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Community mental health in the UK: restructuring for the 21st century

Hannigan, Ben ORCID: and Coffey, Michael 2005. Community mental health in the UK: restructuring for the 21st century. Sociale Psychiatrie 24 (75) , pp. 25-30.

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Mental health service delivery in the UK has been subject to renewed policy scrutiny over the past decade. Mirroring moves in other countries, the focus of care has shifted from large institutions to community based services. There have been many benefits and some problems with this shift, not least in regard to public perceptions of the dangerousness of individuals with mental health problems. Concerns about discrimination and the social exclusion of the mentally ill are receiving attention by both central government and the devolved assemblies. The rise of the service user advocacy movement is evidenced by the increasing attention given to service user views in policy, research, education, service development and evaluation. Despite the clear rhetoric of involvement these changes have occurred in the face of calls and subsequent government moves to increase levels of compulsion and treatment of the mentally ill who are deemed dangerous. Mental health service development in the UK is aiming to restructure and ‘modernise’ for the 21st Century, and proclaims itself to be doing so with recourse to the development of evidence-based interventions. However we also acknowledge a 19th Century zeal with which larger and larger forensic units are being built in what might be regarded as the effective reinstitutionalisation of the mentally ill.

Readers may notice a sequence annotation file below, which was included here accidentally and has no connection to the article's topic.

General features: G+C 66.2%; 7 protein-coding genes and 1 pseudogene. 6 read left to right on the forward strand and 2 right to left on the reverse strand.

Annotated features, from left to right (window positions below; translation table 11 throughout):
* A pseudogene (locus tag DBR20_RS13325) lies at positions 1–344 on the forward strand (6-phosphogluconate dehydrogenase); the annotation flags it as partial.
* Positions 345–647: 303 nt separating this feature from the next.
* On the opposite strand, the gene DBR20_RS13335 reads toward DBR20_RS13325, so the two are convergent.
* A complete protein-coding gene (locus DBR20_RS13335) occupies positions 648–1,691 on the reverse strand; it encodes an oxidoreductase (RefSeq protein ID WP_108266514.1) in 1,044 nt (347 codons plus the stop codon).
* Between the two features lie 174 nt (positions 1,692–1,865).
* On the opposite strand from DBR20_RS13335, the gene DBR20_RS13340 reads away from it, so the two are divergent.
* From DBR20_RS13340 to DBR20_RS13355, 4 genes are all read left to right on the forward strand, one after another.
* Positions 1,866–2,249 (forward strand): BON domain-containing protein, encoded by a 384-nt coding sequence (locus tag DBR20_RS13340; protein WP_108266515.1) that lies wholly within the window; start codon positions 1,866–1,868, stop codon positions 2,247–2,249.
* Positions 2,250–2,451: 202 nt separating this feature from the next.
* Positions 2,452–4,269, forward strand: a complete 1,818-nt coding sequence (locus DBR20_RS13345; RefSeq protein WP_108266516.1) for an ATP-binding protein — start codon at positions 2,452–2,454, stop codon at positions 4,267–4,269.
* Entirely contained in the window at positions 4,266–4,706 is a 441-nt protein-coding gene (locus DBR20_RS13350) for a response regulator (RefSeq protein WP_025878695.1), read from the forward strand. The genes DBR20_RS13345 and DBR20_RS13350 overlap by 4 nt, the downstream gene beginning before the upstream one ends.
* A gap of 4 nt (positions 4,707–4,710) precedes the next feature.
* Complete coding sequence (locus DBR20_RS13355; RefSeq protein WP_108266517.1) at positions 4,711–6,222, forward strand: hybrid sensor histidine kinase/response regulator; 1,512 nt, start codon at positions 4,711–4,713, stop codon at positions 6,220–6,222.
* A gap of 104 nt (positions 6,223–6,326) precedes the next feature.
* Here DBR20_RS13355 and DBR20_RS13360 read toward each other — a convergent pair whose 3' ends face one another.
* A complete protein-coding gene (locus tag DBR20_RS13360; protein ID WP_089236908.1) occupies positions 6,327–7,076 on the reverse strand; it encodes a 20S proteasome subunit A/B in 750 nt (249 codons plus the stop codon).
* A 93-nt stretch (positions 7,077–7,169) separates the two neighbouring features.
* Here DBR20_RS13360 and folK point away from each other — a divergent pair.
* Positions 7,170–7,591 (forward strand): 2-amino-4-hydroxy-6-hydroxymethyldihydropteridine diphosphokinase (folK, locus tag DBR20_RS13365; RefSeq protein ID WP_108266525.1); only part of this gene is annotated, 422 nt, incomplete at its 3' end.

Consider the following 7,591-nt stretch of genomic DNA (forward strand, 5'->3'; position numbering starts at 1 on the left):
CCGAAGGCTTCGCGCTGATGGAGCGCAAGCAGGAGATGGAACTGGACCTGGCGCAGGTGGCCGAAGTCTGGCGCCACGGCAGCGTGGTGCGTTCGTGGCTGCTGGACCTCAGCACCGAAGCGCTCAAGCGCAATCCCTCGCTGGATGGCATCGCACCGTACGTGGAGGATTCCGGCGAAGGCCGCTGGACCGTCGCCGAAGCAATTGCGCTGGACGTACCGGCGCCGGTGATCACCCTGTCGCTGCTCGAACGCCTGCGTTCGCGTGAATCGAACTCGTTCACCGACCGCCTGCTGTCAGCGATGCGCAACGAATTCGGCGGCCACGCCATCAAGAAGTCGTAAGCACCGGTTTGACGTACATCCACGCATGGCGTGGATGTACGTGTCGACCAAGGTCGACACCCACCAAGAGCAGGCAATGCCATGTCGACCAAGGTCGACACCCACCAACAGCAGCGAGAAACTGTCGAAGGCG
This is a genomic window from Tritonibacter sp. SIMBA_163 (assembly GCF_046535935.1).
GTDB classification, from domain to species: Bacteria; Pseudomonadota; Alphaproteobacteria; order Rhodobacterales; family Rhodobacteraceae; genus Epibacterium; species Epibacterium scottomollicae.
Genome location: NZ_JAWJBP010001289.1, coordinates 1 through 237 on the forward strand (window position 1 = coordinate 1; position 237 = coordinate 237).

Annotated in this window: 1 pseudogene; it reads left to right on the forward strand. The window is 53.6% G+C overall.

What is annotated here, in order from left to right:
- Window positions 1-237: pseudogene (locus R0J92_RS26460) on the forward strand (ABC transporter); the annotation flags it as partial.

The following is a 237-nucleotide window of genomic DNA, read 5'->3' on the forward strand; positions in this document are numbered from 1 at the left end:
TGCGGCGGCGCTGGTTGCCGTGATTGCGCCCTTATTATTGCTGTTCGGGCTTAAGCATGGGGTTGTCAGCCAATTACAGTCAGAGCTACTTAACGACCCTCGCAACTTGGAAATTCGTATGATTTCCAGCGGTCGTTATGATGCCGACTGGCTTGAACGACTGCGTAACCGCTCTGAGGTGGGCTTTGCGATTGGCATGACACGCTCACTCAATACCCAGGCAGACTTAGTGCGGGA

Item Type: Article
Date Type: Publication
Status: Published
Schools: Healthcare Sciences
Subjects: R Medicine > RT Nursing
Publisher: NVSPV
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Last Modified: 21 Oct 2022 09:27

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